There are some good destruction sequences in CGI (including one on the Golden Gate bridge), but those are few and far between in a movie that plods through the first 90 minutes, focusing on revealing how all those decades-old nuclear tests were cover-ups for attempts to kill the creatures.

Boring, boring, boring. The slow build-up makes the 1998 Hollywood version of "Godzilla" seem like an Oscar winner. And that’s high praise. Give me an overdose of burning buildings, close shaves, death-defying stunts, apocalyptic thrills, monster mayhem. Why else would I watch "Godzilla"?

Director Edwards said he tried to recapture the style of film classics such as "Jaws," "Alien" and "King Kong."

"All that spectacle and amazing imagery is kind of pointless if you're not invested in caring about the characters that are affected by it," he told Reuters in an interview.

The problem is there are too many good actors in the film but they don't do anything. I never really cared about what happened to their characters. "Godzilla" has its moments but he should have stomped around a bit more.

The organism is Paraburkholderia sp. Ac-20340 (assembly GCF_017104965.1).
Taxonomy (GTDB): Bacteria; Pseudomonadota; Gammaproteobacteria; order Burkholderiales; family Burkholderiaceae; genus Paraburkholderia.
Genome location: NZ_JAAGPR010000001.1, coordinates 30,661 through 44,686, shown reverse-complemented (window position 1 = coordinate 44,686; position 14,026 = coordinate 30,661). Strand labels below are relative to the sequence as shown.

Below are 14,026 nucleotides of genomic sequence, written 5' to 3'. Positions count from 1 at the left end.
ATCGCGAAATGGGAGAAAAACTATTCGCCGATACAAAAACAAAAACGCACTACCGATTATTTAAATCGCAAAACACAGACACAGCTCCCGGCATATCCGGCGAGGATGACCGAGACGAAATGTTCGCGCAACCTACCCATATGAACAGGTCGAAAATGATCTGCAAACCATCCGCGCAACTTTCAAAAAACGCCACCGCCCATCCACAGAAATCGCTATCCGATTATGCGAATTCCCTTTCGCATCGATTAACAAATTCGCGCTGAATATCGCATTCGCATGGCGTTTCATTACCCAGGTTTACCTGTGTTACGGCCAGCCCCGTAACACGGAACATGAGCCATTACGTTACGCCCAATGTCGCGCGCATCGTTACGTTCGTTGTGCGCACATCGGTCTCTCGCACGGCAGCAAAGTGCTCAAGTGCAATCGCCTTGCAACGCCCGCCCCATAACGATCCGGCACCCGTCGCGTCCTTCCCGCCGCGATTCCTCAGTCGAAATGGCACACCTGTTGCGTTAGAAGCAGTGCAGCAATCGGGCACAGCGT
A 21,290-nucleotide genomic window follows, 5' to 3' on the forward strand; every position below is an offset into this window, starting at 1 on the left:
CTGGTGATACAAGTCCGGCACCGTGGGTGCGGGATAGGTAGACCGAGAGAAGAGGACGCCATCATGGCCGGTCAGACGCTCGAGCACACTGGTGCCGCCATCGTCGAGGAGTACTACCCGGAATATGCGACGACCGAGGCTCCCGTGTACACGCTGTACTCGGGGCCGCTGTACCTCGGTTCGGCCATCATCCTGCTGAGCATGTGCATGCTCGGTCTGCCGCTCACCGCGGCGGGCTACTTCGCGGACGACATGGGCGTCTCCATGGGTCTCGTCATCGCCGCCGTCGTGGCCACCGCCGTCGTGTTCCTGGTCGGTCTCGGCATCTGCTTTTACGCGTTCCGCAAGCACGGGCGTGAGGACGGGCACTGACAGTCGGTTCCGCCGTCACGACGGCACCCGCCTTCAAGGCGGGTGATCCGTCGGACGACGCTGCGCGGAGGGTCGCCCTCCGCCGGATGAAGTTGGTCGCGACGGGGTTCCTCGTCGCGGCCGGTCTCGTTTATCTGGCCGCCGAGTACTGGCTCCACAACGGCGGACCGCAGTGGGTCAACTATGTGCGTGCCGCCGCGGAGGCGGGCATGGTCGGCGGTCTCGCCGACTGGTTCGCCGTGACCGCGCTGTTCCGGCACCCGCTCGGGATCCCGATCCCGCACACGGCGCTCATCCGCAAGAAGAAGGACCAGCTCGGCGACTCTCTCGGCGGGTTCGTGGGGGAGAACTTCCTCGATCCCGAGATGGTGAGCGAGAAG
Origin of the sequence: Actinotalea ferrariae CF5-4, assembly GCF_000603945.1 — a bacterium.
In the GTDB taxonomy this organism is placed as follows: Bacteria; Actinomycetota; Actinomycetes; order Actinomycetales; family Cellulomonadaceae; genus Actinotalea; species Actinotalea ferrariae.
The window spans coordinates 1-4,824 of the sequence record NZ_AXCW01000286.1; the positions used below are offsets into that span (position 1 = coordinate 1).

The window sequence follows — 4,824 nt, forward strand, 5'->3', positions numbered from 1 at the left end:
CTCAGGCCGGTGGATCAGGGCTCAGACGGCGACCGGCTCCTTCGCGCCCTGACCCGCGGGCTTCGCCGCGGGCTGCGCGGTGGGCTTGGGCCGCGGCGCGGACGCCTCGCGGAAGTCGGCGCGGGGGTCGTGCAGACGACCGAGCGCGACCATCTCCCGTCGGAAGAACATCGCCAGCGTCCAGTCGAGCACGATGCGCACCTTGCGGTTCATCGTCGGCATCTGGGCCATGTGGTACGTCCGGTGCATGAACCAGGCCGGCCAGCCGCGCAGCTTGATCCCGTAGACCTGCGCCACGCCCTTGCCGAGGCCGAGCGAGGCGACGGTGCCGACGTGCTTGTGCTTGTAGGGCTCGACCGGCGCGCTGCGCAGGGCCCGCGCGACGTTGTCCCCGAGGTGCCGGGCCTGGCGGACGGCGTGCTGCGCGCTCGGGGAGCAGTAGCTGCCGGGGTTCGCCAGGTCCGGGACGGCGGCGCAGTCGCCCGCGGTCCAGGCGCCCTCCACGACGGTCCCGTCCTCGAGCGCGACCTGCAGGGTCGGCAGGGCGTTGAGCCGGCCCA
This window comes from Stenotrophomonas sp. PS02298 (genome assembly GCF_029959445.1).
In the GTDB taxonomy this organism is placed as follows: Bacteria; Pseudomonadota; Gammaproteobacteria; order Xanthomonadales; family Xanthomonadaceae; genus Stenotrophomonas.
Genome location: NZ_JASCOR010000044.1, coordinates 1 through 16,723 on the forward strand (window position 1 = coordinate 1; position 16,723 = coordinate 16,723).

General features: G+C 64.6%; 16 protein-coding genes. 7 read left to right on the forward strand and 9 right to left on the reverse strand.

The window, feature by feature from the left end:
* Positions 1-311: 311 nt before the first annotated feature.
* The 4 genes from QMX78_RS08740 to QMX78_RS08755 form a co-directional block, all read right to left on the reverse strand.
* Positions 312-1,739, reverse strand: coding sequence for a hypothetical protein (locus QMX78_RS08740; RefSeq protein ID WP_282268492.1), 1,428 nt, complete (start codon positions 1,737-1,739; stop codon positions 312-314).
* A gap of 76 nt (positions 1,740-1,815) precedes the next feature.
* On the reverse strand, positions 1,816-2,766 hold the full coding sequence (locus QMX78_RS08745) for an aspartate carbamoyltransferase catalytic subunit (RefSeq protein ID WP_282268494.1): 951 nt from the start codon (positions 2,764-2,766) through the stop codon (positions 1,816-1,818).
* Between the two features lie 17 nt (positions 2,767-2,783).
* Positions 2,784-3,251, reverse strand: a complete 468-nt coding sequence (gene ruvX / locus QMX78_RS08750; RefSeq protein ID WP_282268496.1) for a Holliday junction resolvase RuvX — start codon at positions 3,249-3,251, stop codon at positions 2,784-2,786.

Two out of five stars for this monster disappointment.

Sunday, May 04, 2014

Movie Review: The Amazing Spider-Man 2

I am not really a fan of superhero franchises (especially reboots) so I went to watch the "The Amazing Spider-Man 2" with few expectations. Turns out the film's not so bad. Yes, you have Spider-Man; the girl Spidey loves; and three villains. So what's new, apart from better visual effects.

Andrew Garfield as Spider-Man is a lot more likeable, charming and funnier than Tobey Maguire ever was in Sam Raimi's "Spider-Man" trilogy. Garfield's Spidey-suit fits like a glove and his New York twang complements the webbed superhero's new-found sense of humour.